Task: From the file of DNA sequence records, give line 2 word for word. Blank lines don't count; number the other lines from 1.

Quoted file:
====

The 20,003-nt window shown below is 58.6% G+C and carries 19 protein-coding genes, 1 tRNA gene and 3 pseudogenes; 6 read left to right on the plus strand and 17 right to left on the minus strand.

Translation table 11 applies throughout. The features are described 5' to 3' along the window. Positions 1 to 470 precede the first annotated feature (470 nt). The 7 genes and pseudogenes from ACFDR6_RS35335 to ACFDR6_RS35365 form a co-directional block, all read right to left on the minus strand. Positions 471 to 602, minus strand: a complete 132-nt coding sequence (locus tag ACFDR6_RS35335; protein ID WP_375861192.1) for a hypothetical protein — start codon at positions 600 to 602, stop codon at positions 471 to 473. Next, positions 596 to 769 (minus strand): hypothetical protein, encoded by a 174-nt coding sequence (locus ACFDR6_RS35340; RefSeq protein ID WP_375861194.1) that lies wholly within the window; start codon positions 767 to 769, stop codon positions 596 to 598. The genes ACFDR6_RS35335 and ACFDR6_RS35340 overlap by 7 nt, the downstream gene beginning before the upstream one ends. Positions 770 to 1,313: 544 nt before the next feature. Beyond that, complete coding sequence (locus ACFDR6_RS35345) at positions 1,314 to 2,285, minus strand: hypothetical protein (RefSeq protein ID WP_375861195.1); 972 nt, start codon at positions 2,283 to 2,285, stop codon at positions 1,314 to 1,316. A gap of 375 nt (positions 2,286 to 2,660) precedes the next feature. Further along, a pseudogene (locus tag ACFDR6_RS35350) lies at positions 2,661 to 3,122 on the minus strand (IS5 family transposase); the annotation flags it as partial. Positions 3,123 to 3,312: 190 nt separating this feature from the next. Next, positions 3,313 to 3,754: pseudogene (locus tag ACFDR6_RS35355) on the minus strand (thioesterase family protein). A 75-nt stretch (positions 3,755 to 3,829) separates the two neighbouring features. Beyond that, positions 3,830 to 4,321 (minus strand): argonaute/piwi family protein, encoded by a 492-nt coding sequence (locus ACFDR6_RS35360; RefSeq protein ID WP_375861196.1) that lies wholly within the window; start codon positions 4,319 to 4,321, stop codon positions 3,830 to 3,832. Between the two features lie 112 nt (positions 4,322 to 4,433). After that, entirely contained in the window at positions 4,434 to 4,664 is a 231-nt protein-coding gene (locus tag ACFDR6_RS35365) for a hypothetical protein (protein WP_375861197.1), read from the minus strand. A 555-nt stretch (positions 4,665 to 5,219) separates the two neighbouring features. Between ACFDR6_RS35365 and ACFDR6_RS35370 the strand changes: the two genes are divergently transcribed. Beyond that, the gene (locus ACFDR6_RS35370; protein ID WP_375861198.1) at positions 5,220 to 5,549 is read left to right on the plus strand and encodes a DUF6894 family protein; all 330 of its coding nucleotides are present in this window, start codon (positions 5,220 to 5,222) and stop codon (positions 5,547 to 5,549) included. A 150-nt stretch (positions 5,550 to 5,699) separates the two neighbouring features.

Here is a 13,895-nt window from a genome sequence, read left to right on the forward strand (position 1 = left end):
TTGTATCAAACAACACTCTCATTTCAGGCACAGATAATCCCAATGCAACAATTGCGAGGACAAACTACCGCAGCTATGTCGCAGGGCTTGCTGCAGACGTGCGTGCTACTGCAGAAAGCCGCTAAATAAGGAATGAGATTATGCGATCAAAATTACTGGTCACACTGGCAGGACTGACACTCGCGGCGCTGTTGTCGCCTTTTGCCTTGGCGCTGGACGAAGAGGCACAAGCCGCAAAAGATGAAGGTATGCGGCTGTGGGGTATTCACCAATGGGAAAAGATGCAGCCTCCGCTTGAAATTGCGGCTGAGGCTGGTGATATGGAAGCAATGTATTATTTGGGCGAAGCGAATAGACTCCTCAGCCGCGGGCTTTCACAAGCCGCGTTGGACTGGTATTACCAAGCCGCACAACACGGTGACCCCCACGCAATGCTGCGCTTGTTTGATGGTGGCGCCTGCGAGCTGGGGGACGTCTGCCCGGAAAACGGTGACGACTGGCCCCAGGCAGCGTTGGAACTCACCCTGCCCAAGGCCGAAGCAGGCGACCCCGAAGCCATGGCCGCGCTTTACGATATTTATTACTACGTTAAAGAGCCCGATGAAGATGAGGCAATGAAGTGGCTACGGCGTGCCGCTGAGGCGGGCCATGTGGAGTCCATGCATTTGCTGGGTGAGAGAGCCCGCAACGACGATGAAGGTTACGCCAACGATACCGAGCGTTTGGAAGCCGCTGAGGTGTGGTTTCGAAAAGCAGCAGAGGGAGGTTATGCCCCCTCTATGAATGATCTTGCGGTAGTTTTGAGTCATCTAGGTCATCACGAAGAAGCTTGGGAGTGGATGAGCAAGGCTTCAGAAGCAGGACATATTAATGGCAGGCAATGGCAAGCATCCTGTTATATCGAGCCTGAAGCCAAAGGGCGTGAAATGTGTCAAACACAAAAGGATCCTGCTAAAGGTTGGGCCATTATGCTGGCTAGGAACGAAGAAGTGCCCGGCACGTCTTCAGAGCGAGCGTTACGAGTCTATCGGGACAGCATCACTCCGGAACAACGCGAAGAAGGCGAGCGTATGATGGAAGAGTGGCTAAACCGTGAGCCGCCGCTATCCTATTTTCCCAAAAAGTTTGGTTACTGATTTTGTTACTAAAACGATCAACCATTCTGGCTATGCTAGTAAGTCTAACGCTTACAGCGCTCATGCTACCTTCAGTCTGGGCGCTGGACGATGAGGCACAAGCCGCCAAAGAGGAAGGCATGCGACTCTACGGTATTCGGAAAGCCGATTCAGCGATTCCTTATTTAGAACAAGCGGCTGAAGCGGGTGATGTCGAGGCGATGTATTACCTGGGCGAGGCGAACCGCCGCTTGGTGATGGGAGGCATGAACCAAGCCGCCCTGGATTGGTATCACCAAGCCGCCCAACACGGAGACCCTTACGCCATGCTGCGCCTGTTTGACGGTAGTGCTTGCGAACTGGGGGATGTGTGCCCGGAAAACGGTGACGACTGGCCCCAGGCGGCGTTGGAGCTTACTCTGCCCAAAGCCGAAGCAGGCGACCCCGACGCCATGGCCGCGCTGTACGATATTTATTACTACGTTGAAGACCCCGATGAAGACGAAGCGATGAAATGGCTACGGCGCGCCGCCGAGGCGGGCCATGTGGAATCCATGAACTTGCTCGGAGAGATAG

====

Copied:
Translation table 11 applies throughout. The features are described 5' to 3' along the window. Positions 1 to 470 precede the first annotated feature (470 nt). The 7 genes and pseudogenes from ACFDR6_RS35335 to ACFDR6_RS35365 form a co-directional block, all read right to left on the minus strand. Positions 471 to 602, minus strand: a complete 132-nt coding sequence (locus tag ACFDR6_RS35335; protein ID WP_375861192.1) for a hypothetical protein — start codon at positions 600 to 602, stop codon at positions 471 to 473. Next, positions 596 to 769 (minus strand): hypothetical protein, encoded by a 174-nt coding sequence (locus ACFDR6_RS35340; RefSeq protein ID WP_375861194.1) that lies wholly within the window; start codon positions 767 to 769, stop codon positions 596 to 598. The genes ACFDR6_RS35335 and ACFDR6_RS35340 overlap by 7 nt, the downstream gene beginning before the upstream one ends. Positions 770 to 1,313: 544 nt before the next feature. Beyond that, complete coding sequence (locus ACFDR6_RS35345) at positions 1,314 to 2,285, minus strand: hypothetical protein (RefSeq protein ID WP_375861195.1); 972 nt, start codon at positions 2,283 to 2,285, stop codon at positions 1,314 to 1,316. A gap of 375 nt (positions 2,286 to 2,660) precedes the next feature. Further along, a pseudogene (locus tag ACFDR6_RS35350) lies at positions 2,661 to 3,122 on the minus strand (IS5 family transposase); the annotation flags it as partial. Positions 3,123 to 3,312: 190 nt separating this feature from the next. Next, positions 3,313 to 3,754: pseudogene (locus tag ACFDR6_RS35355) on the minus strand (thioesterase family protein). A 75-nt stretch (positions 3,755 to 3,829) separates the two neighbouring features. Beyond that, positions 3,830 to 4,321 (minus strand): argonaute/piwi family protein, encoded by a 492-nt coding sequence (locus ACFDR6_RS35360; RefSeq protein ID WP_375861196.1) that lies wholly within the window; start codon positions 4,319 to 4,321, stop codon positions 3,830 to 3,832. Between the two features lie 112 nt (positions 4,322 to 4,433). After that, entirely contained in the window at positions 4,434 to 4,664 is a 231-nt protein-coding gene (locus tag ACFDR6_RS35365) for a hypothetical protein (protein WP_375861197.1), read from the minus strand. A 555-nt stretch (positions 4,665 to 5,219) separates the two neighbouring features. Between ACFDR6_RS35365 and ACFDR6_RS35370 the strand changes: the two genes are divergently transcribed. Beyond that, the gene (locus ACFDR6_RS35370; protein ID WP_375861198.1) at positions 5,220 to 5,549 is read left to right on the plus strand and encodes a DUF6894 family protein; all 330 of its coding nucleotides are present in this window, start codon (positions 5,220 to 5,222) and stop codon (positions 5,547 to 5,549) included. A 150-nt stretch (positions 5,550 to 5,699) separates the two neighbouring features.